By Tony Navah Okonmah
Again, the Nigerian policymakers got it all wrong. The reason for the removal of the fuel subsidy does not make sense. It is not the solution to Nigeria’s economic recovery.
For many years, the IMF and the World Bank have been calling on the country to adopt a flexible exchange rate which to them can open up the economy. Indeed, the Nigerian economy needs opening up. A major challenge for the Nigerian economy is driven largely by external terms of trade shocks and the country’s over-reliance on oil export earnings.
The government may argue that this is one of the reasons that necessitated the removal of the fuel subsidy but any argument in this direction is flawed seriously. Also, the government may tell us that they are now listening to the advice of the IMF and World Bank on the issue of a flexible exchange, but the truth remains that removal of fuel subsidy at this time is wrong and not the first step in any direction towards opening up the economy.
It can only impose more hardship on the already seriously economically downtrodden masses. It will cripple further a seriously ill economy. It will spook a fragile financial system and send shocks throughout a volatile industry. The removal of fuel subsidy at this time is a very bad decision.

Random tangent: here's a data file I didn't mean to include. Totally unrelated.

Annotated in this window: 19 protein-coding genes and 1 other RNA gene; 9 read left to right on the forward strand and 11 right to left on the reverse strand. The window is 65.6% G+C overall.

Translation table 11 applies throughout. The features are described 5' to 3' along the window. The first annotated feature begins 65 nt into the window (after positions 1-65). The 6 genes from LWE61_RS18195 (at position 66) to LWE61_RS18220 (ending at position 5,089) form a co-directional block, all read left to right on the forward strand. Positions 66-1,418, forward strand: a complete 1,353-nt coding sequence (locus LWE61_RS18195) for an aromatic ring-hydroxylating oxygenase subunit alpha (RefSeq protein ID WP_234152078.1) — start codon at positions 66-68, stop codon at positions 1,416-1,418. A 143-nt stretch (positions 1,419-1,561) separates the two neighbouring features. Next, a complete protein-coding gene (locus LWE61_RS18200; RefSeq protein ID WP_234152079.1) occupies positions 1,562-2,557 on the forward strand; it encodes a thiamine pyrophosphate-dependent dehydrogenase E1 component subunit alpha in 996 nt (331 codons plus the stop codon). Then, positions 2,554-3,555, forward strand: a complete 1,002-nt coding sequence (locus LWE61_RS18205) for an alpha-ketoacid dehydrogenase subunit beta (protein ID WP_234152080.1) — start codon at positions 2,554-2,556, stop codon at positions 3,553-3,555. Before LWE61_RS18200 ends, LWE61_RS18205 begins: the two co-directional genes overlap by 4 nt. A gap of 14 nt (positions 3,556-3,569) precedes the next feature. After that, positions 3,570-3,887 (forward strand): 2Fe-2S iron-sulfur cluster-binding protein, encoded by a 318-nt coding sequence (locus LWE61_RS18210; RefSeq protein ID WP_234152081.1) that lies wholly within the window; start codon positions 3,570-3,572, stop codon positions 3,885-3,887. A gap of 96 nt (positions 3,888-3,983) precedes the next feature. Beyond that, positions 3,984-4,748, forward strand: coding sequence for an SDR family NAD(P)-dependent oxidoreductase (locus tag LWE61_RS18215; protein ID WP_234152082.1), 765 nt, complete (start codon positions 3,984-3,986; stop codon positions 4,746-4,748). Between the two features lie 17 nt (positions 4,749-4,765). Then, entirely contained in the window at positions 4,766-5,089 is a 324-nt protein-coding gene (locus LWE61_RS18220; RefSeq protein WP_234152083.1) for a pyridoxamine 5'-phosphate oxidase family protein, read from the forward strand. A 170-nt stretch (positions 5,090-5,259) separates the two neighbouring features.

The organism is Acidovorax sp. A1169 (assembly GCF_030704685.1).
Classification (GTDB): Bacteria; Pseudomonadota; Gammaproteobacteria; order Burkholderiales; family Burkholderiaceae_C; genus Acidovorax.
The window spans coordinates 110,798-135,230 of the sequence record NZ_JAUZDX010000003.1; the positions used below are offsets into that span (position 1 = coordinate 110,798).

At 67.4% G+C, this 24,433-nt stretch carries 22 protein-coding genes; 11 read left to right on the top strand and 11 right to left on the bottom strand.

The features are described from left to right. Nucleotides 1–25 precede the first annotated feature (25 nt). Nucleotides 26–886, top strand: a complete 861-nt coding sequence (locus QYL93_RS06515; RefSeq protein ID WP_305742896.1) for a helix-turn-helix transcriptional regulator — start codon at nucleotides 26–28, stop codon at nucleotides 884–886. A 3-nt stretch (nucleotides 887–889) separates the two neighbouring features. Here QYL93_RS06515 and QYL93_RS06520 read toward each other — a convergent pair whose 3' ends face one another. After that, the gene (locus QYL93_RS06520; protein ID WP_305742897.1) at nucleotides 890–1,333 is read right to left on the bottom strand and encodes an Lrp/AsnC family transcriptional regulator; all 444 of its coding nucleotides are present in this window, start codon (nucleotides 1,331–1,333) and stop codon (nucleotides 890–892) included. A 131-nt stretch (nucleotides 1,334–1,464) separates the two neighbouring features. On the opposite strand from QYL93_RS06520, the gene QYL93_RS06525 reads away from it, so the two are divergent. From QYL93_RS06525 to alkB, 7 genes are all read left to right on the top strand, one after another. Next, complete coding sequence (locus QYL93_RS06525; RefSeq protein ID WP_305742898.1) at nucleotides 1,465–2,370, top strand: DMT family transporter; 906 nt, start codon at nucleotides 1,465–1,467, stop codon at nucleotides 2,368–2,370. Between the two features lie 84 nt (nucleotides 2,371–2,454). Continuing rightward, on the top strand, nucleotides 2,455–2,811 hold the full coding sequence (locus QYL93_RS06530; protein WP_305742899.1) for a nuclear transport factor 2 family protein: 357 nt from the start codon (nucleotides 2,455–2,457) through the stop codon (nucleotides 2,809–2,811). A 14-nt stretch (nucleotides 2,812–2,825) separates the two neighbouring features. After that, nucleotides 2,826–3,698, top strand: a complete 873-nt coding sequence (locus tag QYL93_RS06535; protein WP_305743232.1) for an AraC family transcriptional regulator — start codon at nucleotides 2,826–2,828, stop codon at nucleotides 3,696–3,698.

The government failed to first establish a structure that supports a flexible exchange rate which it is gradually but secretly trying to achieve. Again, this is the problem with the Nigerian government. Lack of transparency and dishonesty has always plagued successive Nigerian governments. I do not see what they are trying to hide from the public and can’t understand why the government can’t give enough explanations to their actions. They leave the uninformed public with no choice but to vent anarchy and chaos.
In order not to digress from the point, the government failed to establish a structure for a sustainable fuel subsidy removal. The structure should first address the issue of spiralling youth unemployment (one of McDemott’s six growth drivers and index that listed Nigeria among the next eleven emerging economies was its population of young people.
These youths are already wasting away their useful lives because of lack of employment). The structure must also address the high cost of living and cost of food products. The structure should address the problem of poor infrastructure – lack of electricity, no good roads, lack of potable water, shortage of quality habitable accommodations etc.
Removal of fuel
subsidy does not in any way at this time impact positively on the Nigerian economy. I think it is a good intention but poorly executed.
*Okonmah Tony, a financial adviser wrote from London.